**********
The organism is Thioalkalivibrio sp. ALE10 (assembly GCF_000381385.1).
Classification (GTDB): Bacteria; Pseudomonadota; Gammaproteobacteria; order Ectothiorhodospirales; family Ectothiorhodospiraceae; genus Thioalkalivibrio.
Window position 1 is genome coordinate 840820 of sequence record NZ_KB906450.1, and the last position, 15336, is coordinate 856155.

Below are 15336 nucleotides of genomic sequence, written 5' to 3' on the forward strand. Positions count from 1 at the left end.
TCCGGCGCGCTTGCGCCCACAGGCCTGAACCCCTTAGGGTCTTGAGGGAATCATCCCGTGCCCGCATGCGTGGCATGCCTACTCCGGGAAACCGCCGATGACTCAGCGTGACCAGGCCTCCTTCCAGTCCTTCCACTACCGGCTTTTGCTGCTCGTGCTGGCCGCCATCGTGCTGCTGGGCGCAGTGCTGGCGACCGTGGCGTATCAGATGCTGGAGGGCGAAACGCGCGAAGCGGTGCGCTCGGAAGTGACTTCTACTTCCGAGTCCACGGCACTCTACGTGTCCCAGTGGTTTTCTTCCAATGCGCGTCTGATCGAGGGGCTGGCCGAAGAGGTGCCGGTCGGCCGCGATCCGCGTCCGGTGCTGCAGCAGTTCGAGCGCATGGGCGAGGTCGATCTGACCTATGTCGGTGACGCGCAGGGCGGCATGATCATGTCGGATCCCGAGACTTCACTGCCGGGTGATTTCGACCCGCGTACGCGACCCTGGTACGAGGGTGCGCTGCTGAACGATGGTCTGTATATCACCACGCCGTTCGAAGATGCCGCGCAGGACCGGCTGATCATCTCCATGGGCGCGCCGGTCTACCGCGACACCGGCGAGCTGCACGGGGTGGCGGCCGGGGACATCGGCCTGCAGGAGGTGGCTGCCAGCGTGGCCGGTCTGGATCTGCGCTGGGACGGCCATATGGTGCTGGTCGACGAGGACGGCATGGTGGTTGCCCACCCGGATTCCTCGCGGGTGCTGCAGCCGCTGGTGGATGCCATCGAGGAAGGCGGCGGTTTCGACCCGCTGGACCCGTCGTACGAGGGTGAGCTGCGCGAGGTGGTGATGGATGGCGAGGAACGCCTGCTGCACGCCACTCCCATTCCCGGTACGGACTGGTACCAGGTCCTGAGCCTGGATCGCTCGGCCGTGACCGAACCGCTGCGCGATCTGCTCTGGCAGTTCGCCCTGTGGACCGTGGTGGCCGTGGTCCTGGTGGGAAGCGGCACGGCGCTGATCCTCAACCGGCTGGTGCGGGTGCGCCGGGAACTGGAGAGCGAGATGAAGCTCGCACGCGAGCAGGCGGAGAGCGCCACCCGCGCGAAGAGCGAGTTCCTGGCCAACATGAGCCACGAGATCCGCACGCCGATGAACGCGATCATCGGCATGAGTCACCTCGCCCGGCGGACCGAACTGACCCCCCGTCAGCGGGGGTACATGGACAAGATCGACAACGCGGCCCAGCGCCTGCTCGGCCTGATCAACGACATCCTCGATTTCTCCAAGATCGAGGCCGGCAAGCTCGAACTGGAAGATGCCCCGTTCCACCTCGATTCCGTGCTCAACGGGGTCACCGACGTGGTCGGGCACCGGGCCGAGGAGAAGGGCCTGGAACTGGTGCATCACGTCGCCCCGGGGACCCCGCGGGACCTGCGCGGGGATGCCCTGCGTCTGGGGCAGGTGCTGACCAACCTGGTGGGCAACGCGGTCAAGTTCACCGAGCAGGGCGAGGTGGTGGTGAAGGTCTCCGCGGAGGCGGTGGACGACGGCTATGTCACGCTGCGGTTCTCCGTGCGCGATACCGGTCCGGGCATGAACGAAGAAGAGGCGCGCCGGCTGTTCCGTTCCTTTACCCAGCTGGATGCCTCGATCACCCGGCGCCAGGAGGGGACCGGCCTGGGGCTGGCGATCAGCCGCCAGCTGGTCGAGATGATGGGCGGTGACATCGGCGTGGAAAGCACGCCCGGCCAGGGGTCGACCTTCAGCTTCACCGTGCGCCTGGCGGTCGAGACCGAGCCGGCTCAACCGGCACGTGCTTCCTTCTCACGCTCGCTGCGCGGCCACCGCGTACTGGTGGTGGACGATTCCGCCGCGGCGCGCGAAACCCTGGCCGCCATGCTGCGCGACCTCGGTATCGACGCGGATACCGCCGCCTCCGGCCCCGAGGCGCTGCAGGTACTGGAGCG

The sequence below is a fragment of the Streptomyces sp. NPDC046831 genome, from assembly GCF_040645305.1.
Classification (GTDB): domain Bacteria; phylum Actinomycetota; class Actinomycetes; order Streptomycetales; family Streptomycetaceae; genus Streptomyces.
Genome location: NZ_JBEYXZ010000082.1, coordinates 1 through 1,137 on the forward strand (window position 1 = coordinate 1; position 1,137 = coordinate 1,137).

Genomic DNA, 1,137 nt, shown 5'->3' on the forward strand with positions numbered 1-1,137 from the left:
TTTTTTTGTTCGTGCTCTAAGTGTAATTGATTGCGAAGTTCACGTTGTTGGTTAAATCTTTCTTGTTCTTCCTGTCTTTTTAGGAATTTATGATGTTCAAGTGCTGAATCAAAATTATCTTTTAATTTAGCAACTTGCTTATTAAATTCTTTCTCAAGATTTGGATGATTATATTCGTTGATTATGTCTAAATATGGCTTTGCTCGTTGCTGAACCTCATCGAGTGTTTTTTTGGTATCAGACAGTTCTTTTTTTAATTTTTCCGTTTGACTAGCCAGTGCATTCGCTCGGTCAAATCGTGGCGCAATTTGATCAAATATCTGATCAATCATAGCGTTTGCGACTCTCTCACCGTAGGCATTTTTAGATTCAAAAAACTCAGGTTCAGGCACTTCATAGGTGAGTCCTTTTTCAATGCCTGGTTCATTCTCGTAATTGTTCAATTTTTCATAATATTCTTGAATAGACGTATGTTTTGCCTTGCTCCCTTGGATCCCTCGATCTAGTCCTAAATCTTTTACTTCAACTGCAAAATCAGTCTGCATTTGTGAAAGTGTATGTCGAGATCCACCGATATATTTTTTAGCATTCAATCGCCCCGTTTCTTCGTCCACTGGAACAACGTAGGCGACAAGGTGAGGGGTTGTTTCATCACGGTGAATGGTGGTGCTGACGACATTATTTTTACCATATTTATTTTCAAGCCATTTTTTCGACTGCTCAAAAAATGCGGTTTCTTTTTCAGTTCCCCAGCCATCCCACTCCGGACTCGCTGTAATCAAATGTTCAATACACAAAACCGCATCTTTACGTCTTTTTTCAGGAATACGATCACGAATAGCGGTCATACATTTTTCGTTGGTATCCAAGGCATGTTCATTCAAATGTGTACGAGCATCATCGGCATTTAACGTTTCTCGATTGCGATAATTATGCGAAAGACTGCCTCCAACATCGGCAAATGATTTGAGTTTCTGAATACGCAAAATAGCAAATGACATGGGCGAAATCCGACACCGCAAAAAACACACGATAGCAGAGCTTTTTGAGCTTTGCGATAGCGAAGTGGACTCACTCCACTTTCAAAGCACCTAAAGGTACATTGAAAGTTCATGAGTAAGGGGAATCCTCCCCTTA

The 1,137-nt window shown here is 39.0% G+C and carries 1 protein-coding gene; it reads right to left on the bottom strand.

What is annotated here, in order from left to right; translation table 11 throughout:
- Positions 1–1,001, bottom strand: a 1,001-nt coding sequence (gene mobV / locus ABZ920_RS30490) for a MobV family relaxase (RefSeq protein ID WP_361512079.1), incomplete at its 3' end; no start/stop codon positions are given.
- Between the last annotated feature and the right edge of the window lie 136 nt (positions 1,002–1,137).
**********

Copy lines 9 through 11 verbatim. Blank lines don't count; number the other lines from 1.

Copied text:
Genomic DNA, 1,137 nt, shown 5'->3' on the forward strand with positions numbered 1-1,137 from the left:
TTTTTTTGTTCGTGCTCTAAGTGTAATTGATTGCGAAGTTCACGTTGTTGGTTAAATCTTTCTTGTTCTTCCTGTCTTTTTAGGAATTTATGATGTTCAAGTGCTGAATCAAAATTATCTTTTAATTTAGCAACTTGCTTATTAAATTCTTTCTCAAGATTTGGATGATTATATTCGTTGATTATGTCTAAATATGGCTTTGCTCGTTGCTGAACCTCATCGAGTGTTTTTTTGGTATCAGACAGTTCTTTTTTTAATTTTTCCGTTTGACTAGCCAGTGCATTCGCTCGGTCAAATCGTGGCGCAATTTGATCAAATATCTGATCAATCATAGCGTTTGCGACTCTCTCACCGTAGGCATTTTTAGATTCAAAAAACTCAGGTTCAGGCACTTCATAGGTGAGTCCTTTTTCAATGCCTGGTTCATTCTCGTAATTGTTCAATTTTTCATAATATTCTTGAATAGACGTATGTTTTGCCTTGCTCCCTTGGATCCCTCGATCTAGTCCTAAATCTTTTACTTCAACTGCAAAATCAGTCTGCATTTGTGAAAGTGTATGTCGAGATCCACCGATATATTTTTTAGCATTCAATCGCCCCGTTTCTTCGTCCACTGGAACAACGTAGGCGACAAGGTGAGGGGTTGTTTCATCACGGTGAATGGTGGTGCTGACGACATTATTTTTACCATATTTATTTTCAAGCCATTTTTTCGACTGCTCAAAAAATGCGGTTTCTTTTTCAGTTCCCCAGCCATCCCACTCCGGACTCGCTGTAATCAAATGTTCAATACACAAAACCGCATCTTTACGTCTTTTTTCAGGAATACGATCACGAATAGCGGTCATACATTTTTCGTTGGTATCCAAGGCATGTTCATTCAAATGTGTACGAGCATCATCGGCATTTAACGTTTCTCGATTGCGATAATTATGCGAAAGACTGCCTCCAACATCGGCAAATGATTTGAGTTTCTGAATACGCAAAATAGCAAATGACATGGGCGAAATCCGACACCGCAAAAAACACACGATAGCAGAGCTTTTTGAGCTTTGCGATAGCGAAGTGGACTCACTCCACTTTCAAAGCACCTAAAGGTACATTGAAAGTTCATGAGTAAGGGGAATCCTCCCCTTA

The 1,137-nt window shown here is 39.0% G+C and carries 1 protein-coding gene; it reads right to left on the bottom strand.